Care Spoons

A long time ago, I read an article by Christine Miserandino about Spoon Theory. By now, pretty much everyone has heard of a paraphrase of her ideas. It explains how people with hidden illnesses run out of energy much quicker than people without them. You can read a cached version of her article here

Recently, it has occurred to me that people in the caring profession have a problem that is analogous, that I would like to call “Care Spoons“.
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Your Life Goals are not My Life Goals

Life is not Monopoly.

Monopoly is the kind of game where you get to pick a little model, a dog, or a top hat to represent you, and then everyone takes it in turns to move around the board. Success is measured in only one way: Money. Funny Money. The one with all of the money at the end wins.

Life is not Monopoly.

There is a tendency in modern society for everyone to assume that we are all playing the same game. That we all have the same win condition. That everyone’s win condition(s) are the same. Family, Money, Children. That these win conditions are what everyone should be compared too.

People are tricked into believing this, because like so many MMO’s, we are all playing on the same server. We can see everyone else’s character, and we are all stuck by the same set of game mechanics, rules, and laws. For many people, this means that we must be all working to the same set of win conditions.

It is this frame work that mean that people feel that it is necessary to point out how far ahead of the ‘game’ they are to all those around them. Look at me, I’m winning.

“Your Job earns 15K? well, yes, mine only gets me 21K…”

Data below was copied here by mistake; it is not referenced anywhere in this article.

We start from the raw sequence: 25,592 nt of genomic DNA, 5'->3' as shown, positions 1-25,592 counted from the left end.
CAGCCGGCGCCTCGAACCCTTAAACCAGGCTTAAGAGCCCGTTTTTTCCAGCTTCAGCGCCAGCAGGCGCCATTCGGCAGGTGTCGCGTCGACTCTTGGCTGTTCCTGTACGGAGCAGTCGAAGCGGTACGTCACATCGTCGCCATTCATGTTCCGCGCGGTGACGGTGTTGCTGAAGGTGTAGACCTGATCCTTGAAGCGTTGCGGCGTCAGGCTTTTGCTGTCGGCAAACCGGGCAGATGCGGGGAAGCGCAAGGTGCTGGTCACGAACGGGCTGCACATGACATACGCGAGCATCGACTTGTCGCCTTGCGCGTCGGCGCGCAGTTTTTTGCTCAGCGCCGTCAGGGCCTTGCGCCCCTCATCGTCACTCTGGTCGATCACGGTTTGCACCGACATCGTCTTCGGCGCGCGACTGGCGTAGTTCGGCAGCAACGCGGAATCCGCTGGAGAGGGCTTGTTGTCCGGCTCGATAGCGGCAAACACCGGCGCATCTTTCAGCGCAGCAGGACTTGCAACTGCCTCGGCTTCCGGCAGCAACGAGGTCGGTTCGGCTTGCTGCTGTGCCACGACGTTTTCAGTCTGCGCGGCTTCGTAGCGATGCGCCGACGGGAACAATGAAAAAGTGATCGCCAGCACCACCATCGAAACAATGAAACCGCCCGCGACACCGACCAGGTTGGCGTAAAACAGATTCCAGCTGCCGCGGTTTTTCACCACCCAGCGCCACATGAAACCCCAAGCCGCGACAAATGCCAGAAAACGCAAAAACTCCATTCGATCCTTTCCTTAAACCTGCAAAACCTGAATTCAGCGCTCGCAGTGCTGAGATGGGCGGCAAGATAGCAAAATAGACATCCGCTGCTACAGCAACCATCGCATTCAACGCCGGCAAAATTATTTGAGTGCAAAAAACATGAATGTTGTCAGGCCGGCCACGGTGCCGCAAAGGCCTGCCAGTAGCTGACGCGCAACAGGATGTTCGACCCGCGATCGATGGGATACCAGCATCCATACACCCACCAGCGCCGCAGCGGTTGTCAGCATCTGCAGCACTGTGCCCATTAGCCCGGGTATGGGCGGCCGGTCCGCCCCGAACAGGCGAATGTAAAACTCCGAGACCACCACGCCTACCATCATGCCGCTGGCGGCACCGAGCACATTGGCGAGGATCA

The problem is that we’re not all playing the same game. We’re just in the same world. My goals, are not your goals. We might have the same set of achievements available to us (Get Married: Achievement Unlocked, Get a House: Achievement Unlocked…), but that doesn’t mean that we all want them.

The best analogy here is that we’re all playing different character types. You’re playing, say, a Money Grabbing Bastard, and I’m playing, say a Filthy Hippy. This means that sure, I can Get Married, and get the bonuses that go with it, but they don’t have as many bonuses for my character. In fact, having money isn’t going to get me as much life XP as it would for your Money Grabbing Bastard. You can also get the achievement “Went To Glastonbury, and do not remember”, but you wouldn’t get anything out of it.

The problem with the Media, with Television, and with the appearance of popular culture is that everyone is playing Basic White Male as a race, and Money Grabbing Bastard as a class. Except that we’re not. In the last update, the worked out that gender is predominantly irrelevant to most achievements, and so is race. Our Character Model can (and should) look however we damn well please, because that shouldn’t stop us from getting the most important achievement “Happiness”.

Society would be so much better if people were just honest about it.

We’ve all had conversations where we say things like “I’ve just got achievement X, I’m so psyched” to have someone respond with “Oh, yeah, but I got X, then Y.” generally in a dismissive term. For them, they are far ahead of you in the game, and they are showing how much better they are at it. What they fail to understand is that achievement has a completely different meaning, and requirement for your Race/Class/Goal combination. If everyone just realised that, when someone shares their achievement, it’s because from their perspective, their character, their goal, it’s a big thing, not a challenge, not an attack, not a test to see who’s winning, but simply wanting to share with a friend their achievement, and everyone just damn well celebrated the world would be a better place.